Drosophila Vitelline Membrane Assembly: A Critical Role for an Evolutionarily Conserved Cysteine in the “VM Domain” of sV23
Accepted version. Developmental Biology, Vol. 347, No. 2 (November 15, 2010): 360-368, DOI. © 2018 Elsevier B.V. Used with permission.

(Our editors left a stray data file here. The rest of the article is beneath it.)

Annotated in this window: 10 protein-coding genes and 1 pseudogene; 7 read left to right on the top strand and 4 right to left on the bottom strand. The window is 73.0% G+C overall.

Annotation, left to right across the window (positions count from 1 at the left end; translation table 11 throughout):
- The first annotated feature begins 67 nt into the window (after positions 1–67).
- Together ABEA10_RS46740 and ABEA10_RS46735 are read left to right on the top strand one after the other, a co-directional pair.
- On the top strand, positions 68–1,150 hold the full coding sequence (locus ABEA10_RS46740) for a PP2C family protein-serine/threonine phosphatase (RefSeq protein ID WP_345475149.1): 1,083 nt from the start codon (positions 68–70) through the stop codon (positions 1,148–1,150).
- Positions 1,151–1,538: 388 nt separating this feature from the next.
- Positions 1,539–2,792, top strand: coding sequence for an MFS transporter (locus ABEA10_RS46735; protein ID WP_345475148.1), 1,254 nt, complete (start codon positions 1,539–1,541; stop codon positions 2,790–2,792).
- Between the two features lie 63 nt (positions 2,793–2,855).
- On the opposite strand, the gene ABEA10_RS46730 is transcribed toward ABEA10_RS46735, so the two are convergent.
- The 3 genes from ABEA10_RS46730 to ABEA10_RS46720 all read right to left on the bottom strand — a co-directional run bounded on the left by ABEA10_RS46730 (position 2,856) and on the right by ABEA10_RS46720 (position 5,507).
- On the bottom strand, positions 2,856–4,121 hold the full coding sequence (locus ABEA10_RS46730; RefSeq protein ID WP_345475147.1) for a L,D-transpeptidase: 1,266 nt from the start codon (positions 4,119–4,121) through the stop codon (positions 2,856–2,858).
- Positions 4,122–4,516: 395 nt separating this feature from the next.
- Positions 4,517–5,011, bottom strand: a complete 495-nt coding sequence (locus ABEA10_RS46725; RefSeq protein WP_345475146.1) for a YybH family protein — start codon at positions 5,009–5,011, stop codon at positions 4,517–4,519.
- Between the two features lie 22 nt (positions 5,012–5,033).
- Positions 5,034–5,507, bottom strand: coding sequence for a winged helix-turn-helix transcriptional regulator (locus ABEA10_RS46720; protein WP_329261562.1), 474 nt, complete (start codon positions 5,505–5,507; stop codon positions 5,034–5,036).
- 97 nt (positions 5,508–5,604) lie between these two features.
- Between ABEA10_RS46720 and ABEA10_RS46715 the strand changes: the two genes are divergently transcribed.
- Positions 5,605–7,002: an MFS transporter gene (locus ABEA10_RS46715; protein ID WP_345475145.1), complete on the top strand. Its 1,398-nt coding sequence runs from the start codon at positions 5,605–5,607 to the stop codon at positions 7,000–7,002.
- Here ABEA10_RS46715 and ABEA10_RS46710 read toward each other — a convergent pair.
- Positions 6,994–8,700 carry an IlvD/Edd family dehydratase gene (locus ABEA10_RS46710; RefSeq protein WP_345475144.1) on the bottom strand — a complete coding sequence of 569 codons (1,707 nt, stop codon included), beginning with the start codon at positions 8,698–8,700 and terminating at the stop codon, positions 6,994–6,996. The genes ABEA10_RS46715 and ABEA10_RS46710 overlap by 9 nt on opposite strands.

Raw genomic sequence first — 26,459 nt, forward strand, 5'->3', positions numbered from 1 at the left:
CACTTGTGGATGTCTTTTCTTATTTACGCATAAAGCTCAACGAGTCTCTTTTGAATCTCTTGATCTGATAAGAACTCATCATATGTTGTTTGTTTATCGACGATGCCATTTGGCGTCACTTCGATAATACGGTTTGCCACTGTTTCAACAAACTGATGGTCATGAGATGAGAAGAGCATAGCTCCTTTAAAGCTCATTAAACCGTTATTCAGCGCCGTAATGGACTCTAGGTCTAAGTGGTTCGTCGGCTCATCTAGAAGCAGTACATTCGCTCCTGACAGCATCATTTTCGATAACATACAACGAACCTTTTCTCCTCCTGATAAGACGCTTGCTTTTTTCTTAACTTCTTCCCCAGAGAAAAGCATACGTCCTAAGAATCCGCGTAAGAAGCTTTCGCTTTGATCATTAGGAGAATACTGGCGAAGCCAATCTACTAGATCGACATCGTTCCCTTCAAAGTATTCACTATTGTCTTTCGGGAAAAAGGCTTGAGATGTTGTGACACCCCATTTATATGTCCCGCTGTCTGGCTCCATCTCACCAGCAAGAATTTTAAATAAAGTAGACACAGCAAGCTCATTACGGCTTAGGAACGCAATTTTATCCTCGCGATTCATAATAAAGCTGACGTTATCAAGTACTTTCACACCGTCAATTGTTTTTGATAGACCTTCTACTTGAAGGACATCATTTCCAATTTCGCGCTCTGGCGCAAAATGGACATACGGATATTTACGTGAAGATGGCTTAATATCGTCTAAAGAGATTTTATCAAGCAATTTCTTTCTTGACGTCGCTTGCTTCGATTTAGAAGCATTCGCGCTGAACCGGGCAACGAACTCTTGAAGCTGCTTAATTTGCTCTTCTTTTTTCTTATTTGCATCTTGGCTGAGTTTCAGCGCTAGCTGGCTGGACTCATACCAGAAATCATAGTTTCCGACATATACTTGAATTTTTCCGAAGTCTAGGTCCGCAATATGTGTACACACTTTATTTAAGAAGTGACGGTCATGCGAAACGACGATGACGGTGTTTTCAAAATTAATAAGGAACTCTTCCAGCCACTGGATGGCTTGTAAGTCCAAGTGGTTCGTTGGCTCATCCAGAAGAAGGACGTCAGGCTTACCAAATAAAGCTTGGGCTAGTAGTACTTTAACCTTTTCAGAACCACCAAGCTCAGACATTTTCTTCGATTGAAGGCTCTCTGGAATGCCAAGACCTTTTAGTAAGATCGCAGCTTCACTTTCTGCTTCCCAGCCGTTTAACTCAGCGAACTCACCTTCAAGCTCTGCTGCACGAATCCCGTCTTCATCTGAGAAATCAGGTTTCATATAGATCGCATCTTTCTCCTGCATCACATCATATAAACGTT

The vitelline membrane (VM), the oocyte proximal layer of the Drosophila eggshell, contains four major proteins (VMPs) that possess a highly conserved “VM domain” which includes three precisely spaced, evolutionarily conserved, cysteines (CX7CX8C). Focusing on sV23, this study showed that the three cysteines are not functionally equivalent. While substitution mutations at the first (C123S) or third (C140S) cysteines were tolerated, females with a substitution at the second position (C131S) were sterile. Fractionation studies showed that sV23 incorporates into a large disulfide linked network well after its secretion ceases, suggesting that post-depositional mechanisms are in place to restrict disulfide bondformation until late oogenesis, when the oocyte no longer experiences large volume increases. Affinity chromatography utilizing histidine tagged sV23 alleles revealed small sV23 disulfide linked complexes during the early stages of eggshell formation that included other VMPs, namely sV17 and Vml. The early presence but late loss of these associations in an sV23 double cysteine mutant suggests that reorganization of disulfide bonds may underlie the regulated growth of disulfide linked networks in the vitelline membrane. Found within the context of a putative thioredoxin active site (CXXS) C131, the critical cysteine in sV23, may play an important enzymatic role in isomerizing intermolecular disulfide bonds during eggshell assembly.